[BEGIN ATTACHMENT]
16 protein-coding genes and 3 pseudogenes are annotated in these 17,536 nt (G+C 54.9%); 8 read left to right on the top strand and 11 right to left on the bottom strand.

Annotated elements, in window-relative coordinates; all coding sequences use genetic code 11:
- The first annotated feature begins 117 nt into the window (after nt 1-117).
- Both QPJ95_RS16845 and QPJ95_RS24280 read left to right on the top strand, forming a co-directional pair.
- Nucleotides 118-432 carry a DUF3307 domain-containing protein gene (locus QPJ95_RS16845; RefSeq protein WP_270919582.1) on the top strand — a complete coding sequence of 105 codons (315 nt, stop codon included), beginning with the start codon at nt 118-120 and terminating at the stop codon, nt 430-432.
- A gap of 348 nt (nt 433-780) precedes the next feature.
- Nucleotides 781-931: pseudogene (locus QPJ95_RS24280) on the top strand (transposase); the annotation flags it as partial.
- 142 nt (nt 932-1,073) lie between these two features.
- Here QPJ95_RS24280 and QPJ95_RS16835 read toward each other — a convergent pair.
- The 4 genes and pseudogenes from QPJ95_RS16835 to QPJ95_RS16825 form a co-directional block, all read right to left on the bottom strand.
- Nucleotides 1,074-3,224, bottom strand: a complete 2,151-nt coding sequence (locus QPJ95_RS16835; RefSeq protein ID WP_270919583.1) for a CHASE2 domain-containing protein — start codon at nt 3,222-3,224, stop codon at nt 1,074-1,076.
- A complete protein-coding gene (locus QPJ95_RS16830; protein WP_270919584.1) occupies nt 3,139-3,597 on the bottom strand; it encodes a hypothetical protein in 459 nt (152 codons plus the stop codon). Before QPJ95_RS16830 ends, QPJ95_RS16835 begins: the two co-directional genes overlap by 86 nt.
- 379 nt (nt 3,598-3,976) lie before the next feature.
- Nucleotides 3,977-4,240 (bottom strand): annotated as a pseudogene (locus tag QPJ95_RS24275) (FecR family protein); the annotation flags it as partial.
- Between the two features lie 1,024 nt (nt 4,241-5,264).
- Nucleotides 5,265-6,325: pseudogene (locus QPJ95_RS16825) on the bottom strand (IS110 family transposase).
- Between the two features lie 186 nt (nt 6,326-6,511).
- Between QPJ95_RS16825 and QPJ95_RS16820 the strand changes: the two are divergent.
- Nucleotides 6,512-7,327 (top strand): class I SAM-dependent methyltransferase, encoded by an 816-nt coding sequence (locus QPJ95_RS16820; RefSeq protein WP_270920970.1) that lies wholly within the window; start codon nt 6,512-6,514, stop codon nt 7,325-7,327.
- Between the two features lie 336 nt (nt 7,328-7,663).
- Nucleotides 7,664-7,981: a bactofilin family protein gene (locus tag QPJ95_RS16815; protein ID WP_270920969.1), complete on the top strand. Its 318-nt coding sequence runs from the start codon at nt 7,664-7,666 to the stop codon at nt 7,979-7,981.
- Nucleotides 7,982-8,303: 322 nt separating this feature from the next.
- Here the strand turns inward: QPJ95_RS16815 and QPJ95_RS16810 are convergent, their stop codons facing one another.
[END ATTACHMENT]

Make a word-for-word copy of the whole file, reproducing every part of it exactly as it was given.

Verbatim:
16 protein-coding genes and 3 pseudogenes are annotated in these 17,536 nt (G+C 54.9%); 8 read left to right on the top strand and 11 right to left on the bottom strand.

Annotated elements, in window-relative coordinates; all coding sequences use genetic code 11:
- The first annotated feature begins 117 nt into the window (after nt 1-117).
- Both QPJ95_RS16845 and QPJ95_RS24280 read left to right on the top strand, forming a co-directional pair.
- Nucleotides 118-432 carry a DUF3307 domain-containing protein gene (locus QPJ95_RS16845; RefSeq protein WP_270919582.1) on the top strand — a complete coding sequence of 105 codons (315 nt, stop codon included), beginning with the start codon at nt 118-120 and terminating at the stop codon, nt 430-432.
- A gap of 348 nt (nt 433-780) precedes the next feature.
- Nucleotides 781-931: pseudogene (locus QPJ95_RS24280) on the top strand (transposase); the annotation flags it as partial.
- 142 nt (nt 932-1,073) lie between these two features.
- Here QPJ95_RS24280 and QPJ95_RS16835 read toward each other — a convergent pair.
- The 4 genes and pseudogenes from QPJ95_RS16835 to QPJ95_RS16825 form a co-directional block, all read right to left on the bottom strand.
- Nucleotides 1,074-3,224, bottom strand: a complete 2,151-nt coding sequence (locus QPJ95_RS16835; RefSeq protein ID WP_270919583.1) for a CHASE2 domain-containing protein — start codon at nt 3,222-3,224, stop codon at nt 1,074-1,076.
- A complete protein-coding gene (locus QPJ95_RS16830; protein WP_270919584.1) occupies nt 3,139-3,597 on the bottom strand; it encodes a hypothetical protein in 459 nt (152 codons plus the stop codon). Before QPJ95_RS16830 ends, QPJ95_RS16835 begins: the two co-directional genes overlap by 86 nt.
- 379 nt (nt 3,598-3,976) lie before the next feature.
- Nucleotides 3,977-4,240 (bottom strand): annotated as a pseudogene (locus tag QPJ95_RS24275) (FecR family protein); the annotation flags it as partial.
- Between the two features lie 1,024 nt (nt 4,241-5,264).
- Nucleotides 5,265-6,325: pseudogene (locus QPJ95_RS16825) on the bottom strand (IS110 family transposase).
- Between the two features lie 186 nt (nt 6,326-6,511).
- Between QPJ95_RS16825 and QPJ95_RS16820 the strand changes: the two are divergent.
- Nucleotides 6,512-7,327 (top strand): class I SAM-dependent methyltransferase, encoded by an 816-nt coding sequence (locus QPJ95_RS16820; RefSeq protein WP_270920970.1) that lies wholly within the window; start codon nt 6,512-6,514, stop codon nt 7,325-7,327.
- Between the two features lie 336 nt (nt 7,328-7,663).
- Nucleotides 7,664-7,981: a bactofilin family protein gene (locus tag QPJ95_RS16815; protein ID WP_270920969.1), complete on the top strand. Its 318-nt coding sequence runs from the start codon at nt 7,664-7,666 to the stop codon at nt 7,979-7,981.
- Nucleotides 7,982-8,303: 322 nt separating this feature from the next.
- Here the strand turns inward: QPJ95_RS16815 and QPJ95_RS16810 are convergent, their stop codons facing one another.